Looking more broadly, Bray says he feels no appetite to cut R&D in the sector. “Most companies are focused on expanding their specialty chemical business models, and this sector tends to rely more on R&D.” Instead, businesses are more likely to look for other ways to save money. For example, Bray thinks that the “additional structural measures” announced by BASF likely refer to the reduction of its European production of gas-intensive base chemicals, in particular ammonia. “I believe BASF is considering importing gas-intensive commodity chemicals from outside of Europe for use in processing at its European sites. Since ammonia is a very gas-intensive operation, switching to importing rather than manufacturing it yourself could save money.

While all European companies are grappling with rising energy and material prices, German chemical companies are facing a particularly worrying time. The situation is deteriorating dramatically, confirms the German Chemical Industry Association (VCI). Business expectations are as low as during the financial crisis, but this time with no prospect of rapid improvement. “If chemical companies have to reduce or even stop production due to astronomical energy costs, that is a disaster for Germany,” says Wolfgang Große Entrup, managing director of VCI. “Without chemistry, our country stands still.”

But that’s what’s happening. Some German chemical companies are drastically reducing their production. A recent VCI regional survey showed, for example, in the important chemical area of ​​North Rhine-Westphalia, 34% of companies have reduced production while 13% have moved production abroad and 56% have reduced their investments planned for the coming year. This has resulted in bottlenecks for the supply of important raw materials, with considerable effects on downstream production.

“There are indeed production cuts and, for example, imports of ammonia (from the Middle East) to replace the energy-intensive production of ammonia in Germany and Europe,” confirms Reid Morrison, world leader in consulting in energy at PwC. “All energy-intensive industries based in Europe (chemicals, cement, glass, paper, etc.) are cutting costs as much as possible, while hoping for taxpayers’ money-based relief from high gas prices.”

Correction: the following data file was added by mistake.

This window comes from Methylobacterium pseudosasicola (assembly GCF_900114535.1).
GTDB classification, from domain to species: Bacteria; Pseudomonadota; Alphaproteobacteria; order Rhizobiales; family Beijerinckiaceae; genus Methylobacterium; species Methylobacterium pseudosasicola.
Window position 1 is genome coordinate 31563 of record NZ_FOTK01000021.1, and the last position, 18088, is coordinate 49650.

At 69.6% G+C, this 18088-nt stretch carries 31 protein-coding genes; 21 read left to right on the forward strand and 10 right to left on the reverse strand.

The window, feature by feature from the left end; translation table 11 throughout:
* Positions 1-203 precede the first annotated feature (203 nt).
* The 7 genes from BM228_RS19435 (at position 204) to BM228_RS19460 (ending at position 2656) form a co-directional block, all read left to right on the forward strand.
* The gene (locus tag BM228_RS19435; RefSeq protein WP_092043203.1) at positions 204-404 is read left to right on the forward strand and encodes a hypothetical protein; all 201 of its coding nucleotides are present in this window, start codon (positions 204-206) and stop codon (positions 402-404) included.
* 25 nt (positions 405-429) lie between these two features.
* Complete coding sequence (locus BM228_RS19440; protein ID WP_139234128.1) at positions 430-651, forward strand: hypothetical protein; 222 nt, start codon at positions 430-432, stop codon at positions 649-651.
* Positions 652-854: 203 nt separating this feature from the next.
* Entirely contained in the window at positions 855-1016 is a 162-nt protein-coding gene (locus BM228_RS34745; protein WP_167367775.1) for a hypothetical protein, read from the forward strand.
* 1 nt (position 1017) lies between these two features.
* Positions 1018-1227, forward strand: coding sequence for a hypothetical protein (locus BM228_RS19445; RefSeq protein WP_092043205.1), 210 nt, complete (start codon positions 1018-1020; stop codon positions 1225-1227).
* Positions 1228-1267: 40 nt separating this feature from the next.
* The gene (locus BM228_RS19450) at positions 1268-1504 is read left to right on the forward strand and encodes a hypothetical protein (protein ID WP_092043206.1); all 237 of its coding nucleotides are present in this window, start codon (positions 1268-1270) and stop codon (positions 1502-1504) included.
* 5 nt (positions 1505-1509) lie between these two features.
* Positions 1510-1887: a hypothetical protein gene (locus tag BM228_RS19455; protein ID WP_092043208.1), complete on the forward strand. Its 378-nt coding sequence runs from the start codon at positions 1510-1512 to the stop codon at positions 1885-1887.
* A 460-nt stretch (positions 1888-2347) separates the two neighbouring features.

Natural gas prices are regional. As a result, U.S. producers have a competitive advantage

Energy costs are six to seven times higher in Europe than in the United States, which seriously affects European competitiveness, continues Morrison. “There is no shortage of gas or energy in the United States, while at the same time the United States sells liquefied natural gas (LNG) to Europe at high prices. Global chemical companies in Europe are being hit hard and are focusing on energy efficiency, substitution and the redistribution of production within them to less expensive continents (like the US). The same is happening with chemical companies in the Asia-Pacific region, where energy costs are between US and European levels, but they are also affected by reduced demand from China.

Chemical producers remain globally competitive in the United States, confirms Martha Moore, managing director of economics and statistics at the American Chemistry Council (ACC). This is partly explained by the fact that more than two-thirds of the total energy consumed by the American chemical industry comes from the production of natural gas. “The prospects for abundant and affordable natural gas and natural gas liquids (NGLs) are good, thanks in large part to abundant and affordable domestic supplies,” she says. “Natural gas prices are regional. Therefore, U.S. producers have a competitive advantage when U.S. natural gas and NGL prices are [relatively] down.’

However, the chemical industry is global. The past few months have seen profit warnings from various companies, many of which are headquartered in the United States, and all blame rising energy prices in Europe and falling demand in Europe and South America. North. Eastman, Dow, Chemours, Olin – all expressed concern that global economic conditions were deteriorating faster than expected.

Looking ahead, Morrison predicts that the U.S. chemical industry is likely to attract investment from global players based in Europe, and perhaps also Asia, thanks to relatively low energy costs and aggressive tax incentives. “The European chemical industry will lose ground, especially if there is no political will to increase energy supply from European resources.”